• Julie Urbanik

San Francisco memories after visiting for a conference

I can’t. I don’t know how. I’m tired. My mind is full and blank. I leave San Francisco and I begin. I begin to return, to remember, to reconstruct the blur, the ideas, the images.

I remember light moving on the sides of buildings still stained with faded painted advertisements from other eras or blushing with the flash of new graffiti. I remember my mind swirling like the flocks of pigeons – landing, alighting, landing anew – trying to stabilize the sensory overload. At home in Kansas City they land in my yard like cargo planes compared to the svelte jets of doves, cardinals, robins, chickadees, sparrows, wrens, and finches. But in San Francisco they seemed so small, so savvy - so svelte. With one foot, no foot, two eyes or one; able to discern a cigarette butt from bread or drink from a motor oil infested puddle; able to coo and mate and live and die beside, beneath, and between the chaos of buildings and people. I let their confidence enter me and everyday shared my food with them and with the homeless humans lining the streets between my hotel and my conference.

I remember walking and climbing a mountain path up Mason Street to the summit of California Street and seeing over to the promised land of the Bay bridge just beyond the trolley. I remember walking in the footsteps of Ferlinghetti, breathing his air, touching his stair rails, sitting alone in the poet’s rocker in his room of poetry – an experience of fulfilled desire nearly 30 years in the making. Out the opened window I remember the geometries of rooftops, some clothing on a line, blue sky, and a few circling gulls.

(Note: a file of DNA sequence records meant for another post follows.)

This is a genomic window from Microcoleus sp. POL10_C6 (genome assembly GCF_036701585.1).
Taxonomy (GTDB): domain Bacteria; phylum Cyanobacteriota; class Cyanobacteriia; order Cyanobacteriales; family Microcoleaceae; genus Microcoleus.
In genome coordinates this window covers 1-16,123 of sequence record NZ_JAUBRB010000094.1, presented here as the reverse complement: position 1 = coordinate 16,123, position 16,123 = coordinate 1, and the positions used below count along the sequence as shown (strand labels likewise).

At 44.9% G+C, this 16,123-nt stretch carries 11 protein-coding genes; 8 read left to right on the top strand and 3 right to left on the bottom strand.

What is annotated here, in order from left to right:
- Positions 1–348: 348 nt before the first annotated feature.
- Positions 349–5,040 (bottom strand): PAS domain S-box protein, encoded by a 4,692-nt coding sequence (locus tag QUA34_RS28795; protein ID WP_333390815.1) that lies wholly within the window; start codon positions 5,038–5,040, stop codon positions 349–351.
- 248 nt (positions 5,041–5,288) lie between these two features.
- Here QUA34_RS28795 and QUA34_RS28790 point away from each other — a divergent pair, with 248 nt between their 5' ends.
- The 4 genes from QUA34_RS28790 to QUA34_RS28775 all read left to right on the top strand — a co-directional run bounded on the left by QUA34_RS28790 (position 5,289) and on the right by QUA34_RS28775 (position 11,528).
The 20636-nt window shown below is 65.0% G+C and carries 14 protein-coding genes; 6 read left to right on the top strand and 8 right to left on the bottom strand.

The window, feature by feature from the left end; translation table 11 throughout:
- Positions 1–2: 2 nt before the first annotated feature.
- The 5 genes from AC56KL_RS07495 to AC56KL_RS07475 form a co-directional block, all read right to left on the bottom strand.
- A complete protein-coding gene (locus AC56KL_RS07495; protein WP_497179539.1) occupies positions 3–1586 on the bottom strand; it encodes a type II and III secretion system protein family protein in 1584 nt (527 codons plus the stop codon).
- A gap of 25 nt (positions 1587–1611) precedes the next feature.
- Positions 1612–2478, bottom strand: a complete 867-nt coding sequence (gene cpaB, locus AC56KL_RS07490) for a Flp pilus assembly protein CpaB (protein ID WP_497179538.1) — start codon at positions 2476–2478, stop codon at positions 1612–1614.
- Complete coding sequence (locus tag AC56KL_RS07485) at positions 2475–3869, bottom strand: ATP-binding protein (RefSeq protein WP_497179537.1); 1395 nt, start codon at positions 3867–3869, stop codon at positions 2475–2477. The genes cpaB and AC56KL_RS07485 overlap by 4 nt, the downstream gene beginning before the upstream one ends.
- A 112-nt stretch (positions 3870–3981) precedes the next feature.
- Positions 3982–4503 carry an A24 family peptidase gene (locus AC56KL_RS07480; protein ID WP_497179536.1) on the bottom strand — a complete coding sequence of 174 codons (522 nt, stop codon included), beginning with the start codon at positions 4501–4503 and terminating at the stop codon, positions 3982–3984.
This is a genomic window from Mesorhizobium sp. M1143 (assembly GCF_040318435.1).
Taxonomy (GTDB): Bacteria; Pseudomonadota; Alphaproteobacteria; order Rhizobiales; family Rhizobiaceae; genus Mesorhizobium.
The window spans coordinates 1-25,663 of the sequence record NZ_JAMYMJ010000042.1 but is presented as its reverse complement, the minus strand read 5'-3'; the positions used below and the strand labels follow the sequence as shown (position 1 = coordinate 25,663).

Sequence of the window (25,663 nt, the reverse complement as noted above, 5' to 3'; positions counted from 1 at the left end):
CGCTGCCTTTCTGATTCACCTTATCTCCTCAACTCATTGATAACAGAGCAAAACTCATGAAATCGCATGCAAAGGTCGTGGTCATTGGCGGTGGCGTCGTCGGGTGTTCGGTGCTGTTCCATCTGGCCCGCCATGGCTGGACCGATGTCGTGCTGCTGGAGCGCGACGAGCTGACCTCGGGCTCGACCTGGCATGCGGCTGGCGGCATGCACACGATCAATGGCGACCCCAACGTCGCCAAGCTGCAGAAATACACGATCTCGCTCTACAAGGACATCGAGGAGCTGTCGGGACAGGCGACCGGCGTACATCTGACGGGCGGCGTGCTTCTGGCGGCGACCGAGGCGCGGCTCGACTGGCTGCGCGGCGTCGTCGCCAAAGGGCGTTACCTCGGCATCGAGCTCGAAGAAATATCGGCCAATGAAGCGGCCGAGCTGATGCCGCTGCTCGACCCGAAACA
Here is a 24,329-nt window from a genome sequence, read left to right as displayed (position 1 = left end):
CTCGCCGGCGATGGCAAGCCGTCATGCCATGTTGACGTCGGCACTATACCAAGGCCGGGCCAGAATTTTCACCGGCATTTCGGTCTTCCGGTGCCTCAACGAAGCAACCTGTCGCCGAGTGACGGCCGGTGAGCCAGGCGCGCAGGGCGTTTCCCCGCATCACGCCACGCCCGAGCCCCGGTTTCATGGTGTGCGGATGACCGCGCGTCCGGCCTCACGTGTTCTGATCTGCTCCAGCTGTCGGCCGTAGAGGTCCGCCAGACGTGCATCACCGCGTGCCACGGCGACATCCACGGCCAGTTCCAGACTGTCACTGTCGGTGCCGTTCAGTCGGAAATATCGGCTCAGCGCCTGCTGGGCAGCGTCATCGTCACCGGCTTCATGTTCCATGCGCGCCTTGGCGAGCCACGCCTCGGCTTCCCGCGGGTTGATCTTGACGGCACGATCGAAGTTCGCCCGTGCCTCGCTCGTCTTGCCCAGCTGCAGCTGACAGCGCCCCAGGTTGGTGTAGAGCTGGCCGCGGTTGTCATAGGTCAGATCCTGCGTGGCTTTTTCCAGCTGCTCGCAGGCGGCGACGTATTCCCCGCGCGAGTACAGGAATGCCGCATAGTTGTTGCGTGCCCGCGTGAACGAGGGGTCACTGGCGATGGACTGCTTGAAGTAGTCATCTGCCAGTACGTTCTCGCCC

I remember the moments, the openings, the cusp of fracture heard throughout my days in the claustrophobic maze of non-descript session rooms – is there another way, what are we doing and who are we doing this for?

Was it that the grime and chaos itself was beautiful? Soul-stirring? Each building colored and crumbled in it’s own uniqueness – a place begging for listening, for looking, for stopping, for being. A place perhaps like my own self? A collage, a hybrid, a survival, a vertical and linear being? I remember catching a sideways glimpse of my shadow selves – the hints of my own topography, the boundaries of my inner neighborhoods, the self-consciousness of my own decay, the patina of my own mind.

I remember an orange cat in the seat of a bay window three stories up grooming in the sun that must hit that perfect spot for only a short time each day. I remember the one white high-top sneaker on the roof of the building my hotel window looked over and wondering how a shoe gets lost in such a location. I remember the slap flap of pigeon wings as they stretched in the flat light of an overcast dawn and the gauntness of the woman I offered my apple to. She refused it saying her teeth were too rotten, but the man next to her said what about me? I remember giving him the apple and a granola bar and then standing with my back to them while waiting for the walk sign. I remember that when it was my turn, I went.

Julie Urbanik is a staff member of The Coordinates Society.


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